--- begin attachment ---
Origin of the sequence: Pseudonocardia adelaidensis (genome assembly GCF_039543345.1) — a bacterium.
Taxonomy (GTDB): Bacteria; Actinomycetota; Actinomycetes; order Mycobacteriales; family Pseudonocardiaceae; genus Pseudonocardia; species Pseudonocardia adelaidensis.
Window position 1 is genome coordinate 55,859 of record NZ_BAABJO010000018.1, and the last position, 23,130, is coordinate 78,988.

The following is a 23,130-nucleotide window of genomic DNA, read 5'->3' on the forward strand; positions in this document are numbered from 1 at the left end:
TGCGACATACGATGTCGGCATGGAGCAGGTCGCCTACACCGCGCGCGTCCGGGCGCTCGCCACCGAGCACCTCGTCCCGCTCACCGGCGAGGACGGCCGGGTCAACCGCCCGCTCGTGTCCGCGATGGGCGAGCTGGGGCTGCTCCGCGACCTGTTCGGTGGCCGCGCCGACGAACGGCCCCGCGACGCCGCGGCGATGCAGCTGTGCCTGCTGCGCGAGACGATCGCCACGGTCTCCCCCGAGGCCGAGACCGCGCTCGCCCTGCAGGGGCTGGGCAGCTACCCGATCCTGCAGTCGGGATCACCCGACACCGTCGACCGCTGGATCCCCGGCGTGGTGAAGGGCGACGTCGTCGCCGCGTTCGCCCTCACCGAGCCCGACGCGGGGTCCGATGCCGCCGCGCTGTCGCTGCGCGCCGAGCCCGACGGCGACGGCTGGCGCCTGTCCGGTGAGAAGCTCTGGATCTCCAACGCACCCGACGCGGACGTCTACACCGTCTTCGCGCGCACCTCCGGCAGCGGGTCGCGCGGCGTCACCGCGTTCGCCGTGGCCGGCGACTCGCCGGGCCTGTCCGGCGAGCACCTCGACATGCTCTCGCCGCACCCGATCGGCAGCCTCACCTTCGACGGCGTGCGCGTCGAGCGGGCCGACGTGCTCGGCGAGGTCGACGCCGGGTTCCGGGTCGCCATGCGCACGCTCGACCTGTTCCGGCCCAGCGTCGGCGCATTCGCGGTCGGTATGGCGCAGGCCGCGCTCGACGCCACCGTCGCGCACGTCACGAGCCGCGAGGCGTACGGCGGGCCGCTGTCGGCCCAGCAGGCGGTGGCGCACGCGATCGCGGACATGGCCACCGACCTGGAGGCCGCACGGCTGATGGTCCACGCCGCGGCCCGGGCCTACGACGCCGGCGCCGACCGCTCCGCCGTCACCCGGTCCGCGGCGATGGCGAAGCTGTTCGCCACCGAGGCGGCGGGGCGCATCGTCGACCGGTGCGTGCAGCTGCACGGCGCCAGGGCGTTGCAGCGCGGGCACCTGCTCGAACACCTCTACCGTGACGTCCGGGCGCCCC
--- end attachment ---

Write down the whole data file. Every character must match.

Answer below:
Origin of the sequence: Pseudonocardia adelaidensis (genome assembly GCF_039543345.1) — a bacterium.
Taxonomy (GTDB): Bacteria; Actinomycetota; Actinomycetes; order Mycobacteriales; family Pseudonocardiaceae; genus Pseudonocardia; species Pseudonocardia adelaidensis.
Window position 1 is genome coordinate 55,859 of record NZ_BAABJO010000018.1, and the last position, 23,130, is coordinate 78,988.

The following is a 23,130-nucleotide window of genomic DNA, read 5'->3' on the forward strand; positions in this document are numbered from 1 at the left end:
TGCGACATACGATGTCGGCATGGAGCAGGTCGCCTACACCGCGCGCGTCCGGGCGCTCGCCACCGAGCACCTCGTCCCGCTCACCGGCGAGGACGGCCGGGTCAACCGCCCGCTCGTGTCCGCGATGGGCGAGCTGGGGCTGCTCCGCGACCTGTTCGGTGGCCGCGCCGACGAACGGCCCCGCGACGCCGCGGCGATGCAGCTGTGCCTGCTGCGCGAGACGATCGCCACGGTCTCCCCCGAGGCCGAGACCGCGCTCGCCCTGCAGGGGCTGGGCAGCTACCCGATCCTGCAGTCGGGATCACCCGACACCGTCGACCGCTGGATCCCCGGCGTGGTGAAGGGCGACGTCGTCGCCGCGTTCGCCCTCACCGAGCCCGACGCGGGGTCCGATGCCGCCGCGCTGTCGCTGCGCGCCGAGCCCGACGGCGACGGCTGGCGCCTGTCCGGTGAGAAGCTCTGGATCTCCAACGCACCCGACGCGGACGTCTACACCGTCTTCGCGCGCACCTCCGGCAGCGGGTCGCGCGGCGTCACCGCGTTCGCCGTGGCCGGCGACTCGCCGGGCCTGTCCGGCGAGCACCTCGACATGCTCTCGCCGCACCCGATCGGCAGCCTCACCTTCGACGGCGTGCGCGTCGAGCGGGCCGACGTGCTCGGCGAGGTCGACGCCGGGTTCCGGGTCGCCATGCGCACGCTCGACCTGTTCCGGCCCAGCGTCGGCGCATTCGCGGTCGGTATGGCGCAGGCCGCGCTCGACGCCACCGTCGCGCACGTCACGAGCCGCGAGGCGTACGGCGGGCCGCTGTCGGCCCAGCAGGCGGTGGCGCACGCGATCGCGGACATGGCCACCGACCTGGAGGCCGCACGGCTGATGGTCCACGCCGCGGCCCGGGCCTACGACGCCGGCGCCGACCGCTCCGCCGTCACCCGGTCCGCGGCGATGGCGAAGCTGTTCGCCACCGAGGCGGCGGGGCGCATCGTCGACCGGTGCGTGCAGCTGCACGGCGCCAGGGCGTTGCAGCGCGGGCACCTGCTCGAACACCTCTACCGTGACGTCCGGGCGCCCC